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Artificial Intelligence Game Playing/Robotics Course 254482 Lecturer : Sukchatri PRASOMSUK University of Phayao, ICT Slide by ©Jeremy Gow Department of.

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Presentation on theme: "Artificial Intelligence Game Playing/Robotics Course 254482 Lecturer : Sukchatri PRASOMSUK University of Phayao, ICT Slide by ©Jeremy Gow Department of."— Presentation transcript:

1 Artificial Intelligence Game Playing/Robotics Course Lecturer : Sukchatri PRASOMSUK University of Phayao, ICT Slide by ©Jeremy Gow Department of Computing, Imperial College, London

2 Two Player Games Competitive rather than cooperative – One player loses, one player wins Zero sum game – One player wins what the other one loses – See game theory for the mathematics Getting an agent to play a game – Boils down to how it plays each move – Express this as a search problem Cannot backtrack once a move has been made (episodic)

3 (Our) Basis of Game Playing: Search for best move every time Initial Board State Board State 2 Board State 3 Board State 4 Board State 5 Search for Opponent Move 1 Moves Search for Opponent Move 3 Moves

4 Lookahead Search If I played this move – Then they might play that move Then I could do that move – And they would probably do that move – Or they might play that move Then I could do that move – And they would play that move Or I could play that move – And they would do that move If I played this move…

5 Lookahead Search (best moves) If I played this move – Then their best move would be Then my best move would be – Then their best move would be – Or another good move for them is… Then my best move would be – Etc.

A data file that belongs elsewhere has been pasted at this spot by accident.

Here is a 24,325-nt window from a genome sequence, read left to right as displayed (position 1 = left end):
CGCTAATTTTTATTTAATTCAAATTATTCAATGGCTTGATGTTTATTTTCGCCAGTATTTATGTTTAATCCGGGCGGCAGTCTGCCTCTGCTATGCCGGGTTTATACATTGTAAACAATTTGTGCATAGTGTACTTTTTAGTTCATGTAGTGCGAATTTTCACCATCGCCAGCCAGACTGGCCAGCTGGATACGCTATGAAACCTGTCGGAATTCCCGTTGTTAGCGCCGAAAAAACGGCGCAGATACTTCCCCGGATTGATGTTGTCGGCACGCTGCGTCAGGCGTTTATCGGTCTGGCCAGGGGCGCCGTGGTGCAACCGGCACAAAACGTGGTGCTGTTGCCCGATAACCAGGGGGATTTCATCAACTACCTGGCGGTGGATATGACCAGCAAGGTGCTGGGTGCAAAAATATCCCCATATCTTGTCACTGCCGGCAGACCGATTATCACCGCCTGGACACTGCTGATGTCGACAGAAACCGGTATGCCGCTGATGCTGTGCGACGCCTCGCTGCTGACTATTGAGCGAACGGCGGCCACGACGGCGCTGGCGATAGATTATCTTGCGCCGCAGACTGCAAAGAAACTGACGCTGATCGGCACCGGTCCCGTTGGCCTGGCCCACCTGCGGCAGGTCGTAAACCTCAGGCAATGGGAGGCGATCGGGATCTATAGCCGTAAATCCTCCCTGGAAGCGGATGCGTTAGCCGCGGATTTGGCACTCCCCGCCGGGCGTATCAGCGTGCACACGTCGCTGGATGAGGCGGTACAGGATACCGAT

6 Minimax Search Like children sharing a cake Underlying assumption – Opponent acts rationally Each player moves in such a way as to – Maximise their final winnings, minimise their losses – i.e., play the best move at the time Method: – Calculate the guaranteed final scores for each move Assuming the opponent will try to minimise that score – Choose move that maximises this guaranteed score

7 Example Trivial Game Deal four playing cards out, face up Player 1 chooses one, player 2 chooses one – Player 1 chooses another, player 2 chooses another And the winner is…. – Add the cards up – The player with the highest even number Scores that amount (in pounds sterling from opponent)

8 For Trivial Games Draw the entire search space Put the scores associated with each final board state at the ends of the paths Move the scores from the ends of the paths to the starts of the paths – Whenever there is a choice use minimax assumption – This guarantees the scores you can get Choose the path with the best score at the top – Take the first move on this path as the next move